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Weekend Link Roundup (May 1 - 2, 2010)

May 02, 2010

Chain-links Our weekly roundup of new and noteworthy posts from and about the nonprofit sector....

Communications/Marketing

On her Non-Profit Marketing blog, Katya Andresen looks at a new eBenchmark study which found that nonprofits with smaller e-mailing lists (under 100,000 e-mail addresses) had better success than those with bigger lists (over 500,000 addresses). "Small groups are getting greater ROI from their online outreach," notes Andresen, because "[a] higher percentage of their lists are people who came to them, signed up on their website, or otherwise signaled interest in the organization."

Fundraising

On the Social Philanthropy blog, Chronicle of Philanthropy reporter Peter Panepento shares findings from a recent Chronicle survey which concluded "that the nation's largest charities aren't yet [realizing] big rewards from" their social networking efforts.

Impact/Effectiveness

Allison Fine shares some thoughts offered by Harwood Institute founder Rich Harwood on the connection between relevance and accountability and explains how "the next few years will be dangerous...for organizations that refuse to...[make the connection] between how authentic and effective they are and how relevant they are in their ecosystem...."

Nonprofit Management

Jeff Brooks, this month's Nonprofit Blog Carnival host, offers a selection of posts "that show the lighter (maybe even wacko) side of our profession...."

On the Social Entrepreneurship blog, Social Velocity founder Nell Edgington explains how bad decisions can cost nonprofits money, time, and staff resources.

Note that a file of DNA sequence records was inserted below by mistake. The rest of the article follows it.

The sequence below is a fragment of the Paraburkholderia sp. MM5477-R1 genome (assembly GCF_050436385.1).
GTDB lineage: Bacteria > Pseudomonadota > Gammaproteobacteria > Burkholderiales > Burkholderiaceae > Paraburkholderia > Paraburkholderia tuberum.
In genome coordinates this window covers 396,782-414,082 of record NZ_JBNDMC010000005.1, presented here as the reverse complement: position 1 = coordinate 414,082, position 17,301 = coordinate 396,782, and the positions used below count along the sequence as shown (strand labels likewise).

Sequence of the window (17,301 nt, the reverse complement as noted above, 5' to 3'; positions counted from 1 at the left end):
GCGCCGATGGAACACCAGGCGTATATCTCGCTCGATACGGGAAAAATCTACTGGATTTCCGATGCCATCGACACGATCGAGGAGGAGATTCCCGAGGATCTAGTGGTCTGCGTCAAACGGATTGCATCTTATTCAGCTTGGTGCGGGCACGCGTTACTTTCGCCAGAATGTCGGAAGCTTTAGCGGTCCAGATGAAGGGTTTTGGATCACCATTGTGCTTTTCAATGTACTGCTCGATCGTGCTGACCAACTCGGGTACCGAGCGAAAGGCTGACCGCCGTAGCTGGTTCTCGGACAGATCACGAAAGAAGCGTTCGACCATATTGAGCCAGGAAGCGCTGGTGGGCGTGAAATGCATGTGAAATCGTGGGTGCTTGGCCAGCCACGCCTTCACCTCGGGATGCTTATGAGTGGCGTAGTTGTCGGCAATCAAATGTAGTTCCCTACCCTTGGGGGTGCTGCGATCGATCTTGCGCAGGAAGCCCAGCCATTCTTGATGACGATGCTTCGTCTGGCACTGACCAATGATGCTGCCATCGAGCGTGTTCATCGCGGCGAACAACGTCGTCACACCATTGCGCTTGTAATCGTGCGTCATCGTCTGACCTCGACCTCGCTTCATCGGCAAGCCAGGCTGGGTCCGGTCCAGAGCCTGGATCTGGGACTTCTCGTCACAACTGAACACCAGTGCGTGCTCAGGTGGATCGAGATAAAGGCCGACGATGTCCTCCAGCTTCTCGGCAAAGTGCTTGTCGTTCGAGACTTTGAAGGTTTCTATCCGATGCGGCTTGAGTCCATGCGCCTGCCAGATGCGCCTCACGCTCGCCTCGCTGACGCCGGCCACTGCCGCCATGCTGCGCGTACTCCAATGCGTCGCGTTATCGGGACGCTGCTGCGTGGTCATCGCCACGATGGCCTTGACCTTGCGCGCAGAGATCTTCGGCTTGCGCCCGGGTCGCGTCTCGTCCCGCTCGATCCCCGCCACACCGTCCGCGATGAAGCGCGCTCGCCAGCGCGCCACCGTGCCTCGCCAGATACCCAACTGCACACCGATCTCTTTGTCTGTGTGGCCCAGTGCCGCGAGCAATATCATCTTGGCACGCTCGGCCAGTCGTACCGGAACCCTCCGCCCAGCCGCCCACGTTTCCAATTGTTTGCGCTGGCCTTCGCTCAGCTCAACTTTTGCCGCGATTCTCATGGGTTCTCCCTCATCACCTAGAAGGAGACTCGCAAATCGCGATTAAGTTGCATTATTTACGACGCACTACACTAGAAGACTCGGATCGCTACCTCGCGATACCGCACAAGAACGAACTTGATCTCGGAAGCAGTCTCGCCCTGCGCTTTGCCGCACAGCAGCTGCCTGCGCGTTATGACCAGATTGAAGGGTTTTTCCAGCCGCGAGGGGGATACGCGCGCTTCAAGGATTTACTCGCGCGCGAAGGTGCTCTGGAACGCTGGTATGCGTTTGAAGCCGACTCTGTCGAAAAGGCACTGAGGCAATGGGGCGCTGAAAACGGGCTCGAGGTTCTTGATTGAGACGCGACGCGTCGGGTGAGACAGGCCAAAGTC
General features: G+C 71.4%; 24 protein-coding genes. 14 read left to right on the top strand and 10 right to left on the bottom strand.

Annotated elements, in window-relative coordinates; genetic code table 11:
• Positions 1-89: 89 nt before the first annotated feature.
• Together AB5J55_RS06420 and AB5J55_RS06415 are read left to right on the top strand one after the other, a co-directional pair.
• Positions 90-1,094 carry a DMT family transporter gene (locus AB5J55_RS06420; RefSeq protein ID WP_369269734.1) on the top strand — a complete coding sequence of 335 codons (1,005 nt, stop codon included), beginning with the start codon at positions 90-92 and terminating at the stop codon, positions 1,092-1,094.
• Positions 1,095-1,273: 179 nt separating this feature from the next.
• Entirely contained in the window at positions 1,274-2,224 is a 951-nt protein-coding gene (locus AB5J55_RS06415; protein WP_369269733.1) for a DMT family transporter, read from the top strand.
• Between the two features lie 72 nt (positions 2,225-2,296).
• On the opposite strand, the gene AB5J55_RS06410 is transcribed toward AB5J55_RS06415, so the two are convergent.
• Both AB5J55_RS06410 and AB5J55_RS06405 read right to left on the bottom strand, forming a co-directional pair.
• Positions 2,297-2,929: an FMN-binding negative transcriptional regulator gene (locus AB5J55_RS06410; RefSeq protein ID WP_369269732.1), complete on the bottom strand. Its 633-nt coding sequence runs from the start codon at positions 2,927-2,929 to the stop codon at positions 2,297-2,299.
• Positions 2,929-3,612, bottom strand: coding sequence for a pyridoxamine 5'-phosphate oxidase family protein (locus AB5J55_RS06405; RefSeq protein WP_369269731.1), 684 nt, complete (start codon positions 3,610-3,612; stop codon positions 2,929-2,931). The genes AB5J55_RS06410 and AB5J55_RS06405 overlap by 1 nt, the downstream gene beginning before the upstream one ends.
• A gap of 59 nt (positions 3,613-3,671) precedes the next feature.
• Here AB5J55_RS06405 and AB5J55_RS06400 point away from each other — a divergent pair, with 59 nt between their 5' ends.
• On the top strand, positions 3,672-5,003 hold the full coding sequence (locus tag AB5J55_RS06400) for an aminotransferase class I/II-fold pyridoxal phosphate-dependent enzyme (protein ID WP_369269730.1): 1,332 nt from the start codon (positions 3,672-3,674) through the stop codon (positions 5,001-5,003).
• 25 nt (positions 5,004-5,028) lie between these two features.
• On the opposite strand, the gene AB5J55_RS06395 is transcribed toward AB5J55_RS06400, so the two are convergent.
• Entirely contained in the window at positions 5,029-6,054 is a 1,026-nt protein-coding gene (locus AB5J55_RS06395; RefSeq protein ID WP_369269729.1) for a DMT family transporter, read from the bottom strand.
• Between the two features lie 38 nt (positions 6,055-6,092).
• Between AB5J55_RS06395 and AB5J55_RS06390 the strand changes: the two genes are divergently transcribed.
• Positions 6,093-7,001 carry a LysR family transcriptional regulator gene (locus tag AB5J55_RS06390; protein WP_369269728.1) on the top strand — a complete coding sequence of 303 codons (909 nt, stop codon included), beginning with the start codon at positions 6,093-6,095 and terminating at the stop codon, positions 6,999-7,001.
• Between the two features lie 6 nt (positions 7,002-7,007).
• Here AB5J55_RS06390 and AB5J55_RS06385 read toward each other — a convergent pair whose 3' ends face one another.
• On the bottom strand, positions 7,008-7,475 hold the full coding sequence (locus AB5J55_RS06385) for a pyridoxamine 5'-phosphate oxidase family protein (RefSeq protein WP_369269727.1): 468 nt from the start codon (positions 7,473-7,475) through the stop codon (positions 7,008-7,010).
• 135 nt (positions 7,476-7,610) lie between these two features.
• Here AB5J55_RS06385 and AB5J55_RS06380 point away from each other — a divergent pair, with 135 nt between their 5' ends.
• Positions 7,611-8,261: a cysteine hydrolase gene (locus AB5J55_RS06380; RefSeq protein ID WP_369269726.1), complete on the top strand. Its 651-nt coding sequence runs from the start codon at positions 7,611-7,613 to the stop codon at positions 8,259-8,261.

Philanthropy

BlackGivesBack blogger Tracey Webb lists the top ten black celebrity philanthropists, including a few to keep your eye on.

Social Citizens blogger Kari Dunn Saratovsky wonders whether philanthropy needs to be re-branded as something more than "a bunch of rich people writing checks." Writes Saratovsky, "After all, the power of micro-donations is making each of us philanthropists -- and individual donors typically account for three-fourths of charitable giving each year. Yet...very few of us consider ourselves to be such –- we don't like that word or we don't think it applies to what we're doing...."

All last week, philanthropic leaders attending the Council on Foundations conference shared their thoughts and perspectives on Kris Putnam-Walkerly's Philanthropy 411 blog. We especially liked the posts by Mary Galeti of the Tecovas Foundation, who wondered what happens when "the personal brand collides with the institutional brand"; Rebecca Arno of the Denver Foundation, who recapped a session on "the myth of a post-racial society"; Kristin Ivie of the Case Foundation, who explored the "freedom" and "responsibility" of foundations; and Crystal Hayling, former president and CEO of the Blue Shield of California Foundation and winner of the 2010 James A Joseph Award from the Association of Black Foundation Executives, who reminded us of Five Things We Know, But Keep Forgetting.

Also on the Philanthropy 411 blog, Lee Draper of the Draper Consulting Group makes the case for artists who weren't invited to contribute to COF conference topics, including social innovation, social change, and social justice. "Let us embrace the arts as more than expendable entertainment or a program area that some grantmakers focus on," writes Draper. "I am not talking about having a children's choir sing over breakfast. I am suggesting that we integrate...professional [artists] into the core of the annual conference agenda...."

Social Media

Beth Kanter explains how collecting and analyzing social media data is like trying to improve one's physical condition: "It [is] much easier to collect, analyze, and take action with your data when you do a little bit each month or every other week."

Technology

Citing the remarks by Crystal Hayling mentioned above, Lucy Bernholz reminds us that while "technology is just a tool...it's a power tool. From the Silk Road to interstate highways, from radio to television, from the Internet to smart phones, technology changes how we connect and with whom....And, in doing so, it changes who is inside and who is outside...."

That's it for now. What did we miss? Drop us a line at rnm@foundationcenter.org. And have a great week!

-- Regina Mahone

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